English filmmaker Jade Jackman travelled the world to capture 13 individuals, aged 15 to 25. They are part of Gen Z. They live in Cape Town, London, Singapore, Maryland, Rio De Janeiro, Canada, Mumbai and the UAE. They are a generation who are defined by their fluidity.The Future is Fluid is the product of one month of hectic work and travelling, a document of a specific moment in time across a generation, across the world. It’s just premiered at The Sundance Festival, in partnership with Chime for Change, an initiative by Gucci which is part charity, part vehicle for social change. This film marks a new chapter in the project, which was initially launched in 2013 with Beyonce and Salma Hayek. The charity’s future projects include everything from zines to films to supporting young female politicians in Hong Kong and Brazil and combating gender-based violence in Italy.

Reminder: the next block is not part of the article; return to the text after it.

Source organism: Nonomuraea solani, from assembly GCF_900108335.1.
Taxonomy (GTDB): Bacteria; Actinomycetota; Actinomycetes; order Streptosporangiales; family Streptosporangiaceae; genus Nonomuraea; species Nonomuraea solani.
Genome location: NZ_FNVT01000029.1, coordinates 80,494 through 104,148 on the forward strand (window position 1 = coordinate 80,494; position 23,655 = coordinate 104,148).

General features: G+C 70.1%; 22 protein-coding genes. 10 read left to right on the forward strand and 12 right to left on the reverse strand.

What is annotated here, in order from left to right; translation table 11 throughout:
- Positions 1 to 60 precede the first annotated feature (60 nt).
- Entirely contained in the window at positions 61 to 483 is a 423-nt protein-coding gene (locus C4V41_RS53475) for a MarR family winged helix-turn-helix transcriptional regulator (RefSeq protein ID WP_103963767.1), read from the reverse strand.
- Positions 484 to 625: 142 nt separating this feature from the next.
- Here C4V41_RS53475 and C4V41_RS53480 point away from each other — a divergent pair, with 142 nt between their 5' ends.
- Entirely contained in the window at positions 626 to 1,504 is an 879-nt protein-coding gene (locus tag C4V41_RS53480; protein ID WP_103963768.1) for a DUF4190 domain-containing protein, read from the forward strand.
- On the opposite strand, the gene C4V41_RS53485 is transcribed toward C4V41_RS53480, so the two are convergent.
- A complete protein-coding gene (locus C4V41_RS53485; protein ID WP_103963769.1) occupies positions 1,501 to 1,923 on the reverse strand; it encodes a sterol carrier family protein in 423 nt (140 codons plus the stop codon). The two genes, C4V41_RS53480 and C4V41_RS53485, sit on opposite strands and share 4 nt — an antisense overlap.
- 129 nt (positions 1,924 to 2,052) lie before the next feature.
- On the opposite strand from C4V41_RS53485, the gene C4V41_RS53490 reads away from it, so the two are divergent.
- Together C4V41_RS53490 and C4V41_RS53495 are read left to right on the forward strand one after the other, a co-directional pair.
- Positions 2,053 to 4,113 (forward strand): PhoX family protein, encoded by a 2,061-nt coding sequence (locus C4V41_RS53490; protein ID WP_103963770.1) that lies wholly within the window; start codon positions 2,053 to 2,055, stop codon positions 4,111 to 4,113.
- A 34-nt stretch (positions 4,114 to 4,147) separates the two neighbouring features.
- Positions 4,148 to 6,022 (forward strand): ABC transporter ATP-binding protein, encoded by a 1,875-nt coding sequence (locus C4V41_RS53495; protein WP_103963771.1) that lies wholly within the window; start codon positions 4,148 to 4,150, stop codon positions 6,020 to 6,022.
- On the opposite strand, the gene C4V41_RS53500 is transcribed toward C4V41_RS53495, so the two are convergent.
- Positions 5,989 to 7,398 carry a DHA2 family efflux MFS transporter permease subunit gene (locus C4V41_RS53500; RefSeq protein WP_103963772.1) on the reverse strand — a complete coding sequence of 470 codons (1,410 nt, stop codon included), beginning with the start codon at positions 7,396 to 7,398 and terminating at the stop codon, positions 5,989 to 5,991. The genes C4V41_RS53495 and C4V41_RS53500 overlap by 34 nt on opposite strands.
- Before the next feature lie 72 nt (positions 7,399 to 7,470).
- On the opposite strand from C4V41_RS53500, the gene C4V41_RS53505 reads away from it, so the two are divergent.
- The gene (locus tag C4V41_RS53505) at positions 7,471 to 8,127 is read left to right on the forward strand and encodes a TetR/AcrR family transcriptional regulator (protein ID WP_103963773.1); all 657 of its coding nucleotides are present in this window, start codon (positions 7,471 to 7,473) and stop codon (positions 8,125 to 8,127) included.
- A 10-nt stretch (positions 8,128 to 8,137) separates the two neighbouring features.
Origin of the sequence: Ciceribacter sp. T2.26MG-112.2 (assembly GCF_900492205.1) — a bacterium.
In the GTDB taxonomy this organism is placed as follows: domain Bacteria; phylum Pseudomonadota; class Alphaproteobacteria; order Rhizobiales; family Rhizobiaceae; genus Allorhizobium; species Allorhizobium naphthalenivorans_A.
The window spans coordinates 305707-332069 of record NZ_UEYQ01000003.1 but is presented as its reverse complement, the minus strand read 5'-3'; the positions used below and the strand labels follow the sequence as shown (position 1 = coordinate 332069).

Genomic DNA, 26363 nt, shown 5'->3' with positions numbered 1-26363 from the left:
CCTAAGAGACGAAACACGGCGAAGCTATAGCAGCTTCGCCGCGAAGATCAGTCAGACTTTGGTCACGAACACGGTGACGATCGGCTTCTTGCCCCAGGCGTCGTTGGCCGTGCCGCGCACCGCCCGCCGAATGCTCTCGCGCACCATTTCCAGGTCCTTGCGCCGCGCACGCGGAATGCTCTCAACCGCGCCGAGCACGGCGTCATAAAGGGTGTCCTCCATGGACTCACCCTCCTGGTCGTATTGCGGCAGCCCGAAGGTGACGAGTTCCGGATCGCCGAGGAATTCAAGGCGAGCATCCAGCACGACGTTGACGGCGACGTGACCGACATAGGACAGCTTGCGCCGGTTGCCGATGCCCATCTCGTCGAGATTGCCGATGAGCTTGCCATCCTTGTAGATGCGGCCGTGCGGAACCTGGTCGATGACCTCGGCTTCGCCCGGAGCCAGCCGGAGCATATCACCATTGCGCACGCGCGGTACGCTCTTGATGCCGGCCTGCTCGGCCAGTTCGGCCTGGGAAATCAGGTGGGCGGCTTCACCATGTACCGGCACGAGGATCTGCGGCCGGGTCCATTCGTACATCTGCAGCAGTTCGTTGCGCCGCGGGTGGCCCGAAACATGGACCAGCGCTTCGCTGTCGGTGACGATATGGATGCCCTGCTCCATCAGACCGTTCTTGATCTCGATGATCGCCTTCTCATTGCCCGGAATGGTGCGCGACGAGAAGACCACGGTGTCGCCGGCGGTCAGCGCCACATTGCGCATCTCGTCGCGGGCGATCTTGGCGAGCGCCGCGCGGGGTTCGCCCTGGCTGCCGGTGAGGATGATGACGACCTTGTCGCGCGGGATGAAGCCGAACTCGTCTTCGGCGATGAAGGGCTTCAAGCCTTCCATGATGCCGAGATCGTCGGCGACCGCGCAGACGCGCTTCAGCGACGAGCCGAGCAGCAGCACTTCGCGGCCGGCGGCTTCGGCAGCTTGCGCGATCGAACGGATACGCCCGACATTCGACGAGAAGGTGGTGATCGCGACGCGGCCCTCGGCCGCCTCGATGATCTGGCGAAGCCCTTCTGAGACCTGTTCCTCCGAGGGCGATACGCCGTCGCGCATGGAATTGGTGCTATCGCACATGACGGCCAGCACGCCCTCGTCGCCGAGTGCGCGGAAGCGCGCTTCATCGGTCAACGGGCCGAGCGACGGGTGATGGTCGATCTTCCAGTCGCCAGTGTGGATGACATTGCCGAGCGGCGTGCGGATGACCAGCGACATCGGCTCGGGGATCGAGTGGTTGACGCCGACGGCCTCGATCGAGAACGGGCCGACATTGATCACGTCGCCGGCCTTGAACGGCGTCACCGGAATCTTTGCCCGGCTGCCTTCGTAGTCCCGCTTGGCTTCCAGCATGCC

“Every person is created equal,” Gucci’s Alessandro Michele said about the project. “We all have the power to use our voices to stand up for what we believe in. The fearlessness of this generation to express themselves gives me hope that a future of freedom and equality is possible.”The film explores the concept of fluidity not only in its message but its structure too. It’s a hybrid between documentary, music video and fashion film. Fluidity is most obviously discussed around the themes of gender and sexuality, but it is also there in how the short film moves from studio shots to someone’s bedroom to a rugby field. Even the language is fluid, slipping between English, Portuguese, and Italian. At the film’s core are ideas of self-awareness, integrity, tolerance and, maybe most importantly, freedom. Freedom to love, the freedom to express and be yourself whichever way you see fit, the tolerance to accept and include others.In a world increasingly in conflict, with leaders promoting division, hate and fear, the message Gen Z are giving in this short film is that it doesn’t have to be that way. They offer a way out and show courage in being open to discuss new ways of being and living together. This can come at a high price, as the story of Gabe, a 23-year-old trans woman of colour living in Rio de Janeiro, shows. Gabe and her friends have been victims of homophobic violence, yet she has the courage “to carry on screaming my own story out loud”, as she puts it in the documentary.Coincidently, before my trip to Sundance I had been reading the work of Polish sociologist Zygmunt Bauman, who created the concept of liquidity to describe how he saw today’s society and its future -- a world where everything and everyone are in constant flux, from personal identity to work to relationships. His advice was that to thrive in a state of continuous change, one had to be willing to go with the flow, to be adaptable and comfortable everywhere in the world.Looking at the current state of world, you quickly see that the rise of right wing populism, conservatism, transphobia, homophobia and anti-immigrant rhetoric draw their strength from rigidity and fear. Binary systems, intolerance and isolationism are our lived, political experience; they are not some distant dystopia. This same rigidity and fear led us to atrocities like slavery, the Holocaust, and religious wars.Fluidity, as expressed by the cast of Gen Z in this short film, is a philosophy which includes rather than excludes, it promotes awareness of the self, it expands the limits of what it means to be human. The message is one of love, respect, integrity and tolerance. Can we afford not to listen?